“There’s no doubt about it, the Vancouver Canucks are going to be in on Evander Kane,” Botchford told TSN 1040 radio. “Ownership loves Kane. Jim Benning really likes Kane. Trevor? He’s maybe a little bit ambivalent, but he could be won over. They’re going to be in on Evander Kane.”
Related: Canucks made Jets ‘fair offer’ for Kane
Nashville’s momentous offseason continued today with the signing of forward Calle Jarnkrok to a six-year, $12 million contract.
That’s a cap hit of just $2 million, all the way through 2021-22.
Suffice to say, it’s not often that a player signs such a long deal, for such a modest cap hit. Jarnkrok notched career highs in goals (16) and assists (14) in 81 games last season for the Preds. He kills penalties, too.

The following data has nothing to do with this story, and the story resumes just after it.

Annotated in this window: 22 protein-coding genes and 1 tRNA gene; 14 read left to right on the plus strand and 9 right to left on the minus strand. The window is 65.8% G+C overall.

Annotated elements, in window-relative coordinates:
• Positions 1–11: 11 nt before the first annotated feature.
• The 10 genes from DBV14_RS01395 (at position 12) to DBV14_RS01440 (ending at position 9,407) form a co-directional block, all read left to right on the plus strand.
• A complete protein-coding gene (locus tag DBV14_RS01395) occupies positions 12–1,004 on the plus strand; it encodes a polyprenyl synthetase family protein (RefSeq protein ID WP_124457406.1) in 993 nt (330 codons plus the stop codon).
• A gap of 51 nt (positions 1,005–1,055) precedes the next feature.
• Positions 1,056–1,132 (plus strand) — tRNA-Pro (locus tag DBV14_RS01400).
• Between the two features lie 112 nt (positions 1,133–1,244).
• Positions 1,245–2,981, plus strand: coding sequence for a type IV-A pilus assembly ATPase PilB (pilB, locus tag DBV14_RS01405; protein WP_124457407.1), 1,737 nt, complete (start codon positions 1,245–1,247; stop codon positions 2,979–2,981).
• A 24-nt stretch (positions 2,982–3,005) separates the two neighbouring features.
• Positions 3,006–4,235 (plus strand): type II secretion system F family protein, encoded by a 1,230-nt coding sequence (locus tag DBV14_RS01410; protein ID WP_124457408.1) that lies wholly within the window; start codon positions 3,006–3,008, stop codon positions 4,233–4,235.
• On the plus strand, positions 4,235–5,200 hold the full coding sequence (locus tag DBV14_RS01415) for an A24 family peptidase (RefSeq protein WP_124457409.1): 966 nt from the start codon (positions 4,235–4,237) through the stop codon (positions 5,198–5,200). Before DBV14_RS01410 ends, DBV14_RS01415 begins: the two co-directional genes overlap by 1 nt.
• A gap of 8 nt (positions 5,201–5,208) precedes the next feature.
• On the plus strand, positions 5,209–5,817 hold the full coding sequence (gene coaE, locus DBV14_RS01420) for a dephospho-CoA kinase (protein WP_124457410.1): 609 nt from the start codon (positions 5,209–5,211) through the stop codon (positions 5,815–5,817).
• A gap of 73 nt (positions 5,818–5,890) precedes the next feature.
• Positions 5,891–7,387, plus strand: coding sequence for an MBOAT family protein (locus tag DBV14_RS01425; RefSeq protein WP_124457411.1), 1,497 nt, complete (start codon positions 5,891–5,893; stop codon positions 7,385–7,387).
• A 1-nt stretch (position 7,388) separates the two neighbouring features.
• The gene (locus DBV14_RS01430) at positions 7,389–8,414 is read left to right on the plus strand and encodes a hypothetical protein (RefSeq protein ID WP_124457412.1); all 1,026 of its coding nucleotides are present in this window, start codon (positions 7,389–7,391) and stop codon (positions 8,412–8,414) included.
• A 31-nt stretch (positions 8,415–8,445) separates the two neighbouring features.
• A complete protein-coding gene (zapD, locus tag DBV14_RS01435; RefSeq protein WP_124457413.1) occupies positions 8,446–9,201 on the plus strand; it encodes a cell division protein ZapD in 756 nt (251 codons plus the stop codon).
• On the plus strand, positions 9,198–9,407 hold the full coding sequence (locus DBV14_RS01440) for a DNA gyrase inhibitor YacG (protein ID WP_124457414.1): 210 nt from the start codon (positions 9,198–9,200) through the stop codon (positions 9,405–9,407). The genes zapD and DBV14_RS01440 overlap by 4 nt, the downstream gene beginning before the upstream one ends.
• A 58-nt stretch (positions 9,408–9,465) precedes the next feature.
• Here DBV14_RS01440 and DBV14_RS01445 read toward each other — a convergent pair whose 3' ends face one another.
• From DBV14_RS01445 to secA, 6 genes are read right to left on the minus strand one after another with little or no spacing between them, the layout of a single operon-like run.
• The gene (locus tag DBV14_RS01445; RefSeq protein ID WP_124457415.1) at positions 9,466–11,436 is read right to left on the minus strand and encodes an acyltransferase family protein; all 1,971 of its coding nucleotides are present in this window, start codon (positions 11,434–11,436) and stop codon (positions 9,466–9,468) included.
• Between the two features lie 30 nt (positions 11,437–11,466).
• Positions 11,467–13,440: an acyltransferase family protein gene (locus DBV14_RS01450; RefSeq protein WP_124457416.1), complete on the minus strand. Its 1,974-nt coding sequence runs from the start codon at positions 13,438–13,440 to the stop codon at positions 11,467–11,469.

At the very least, the 24-year-old has some financial security now. But for Nashville, as long as his production doesn’t fall off a cliff, he could end up being a great bargain.
Jarnkrok had an arbitration hearing scheduled for Aug. 4.
Related: Preds avoid arbitration with Petter Granberg — two years, $1.225 million
The Detroit Red Wings didn’t need Petr Mrazek‘s arbitration hearing either.
The day after the Wings avoided the process by locking up defenseman Danny DeKeyser, they agreed on a two-year deal with Mrazek, with a reported cap hit of $4 million.
Mrazek, 24, went 27-16-6 last season with a .921 save percentage. Those numbers compared favorably to Jimmy Howard‘s (14-14-5, .906); however, GM Ken Holland has argued that keeping Howard could be best for Mrazek’s development.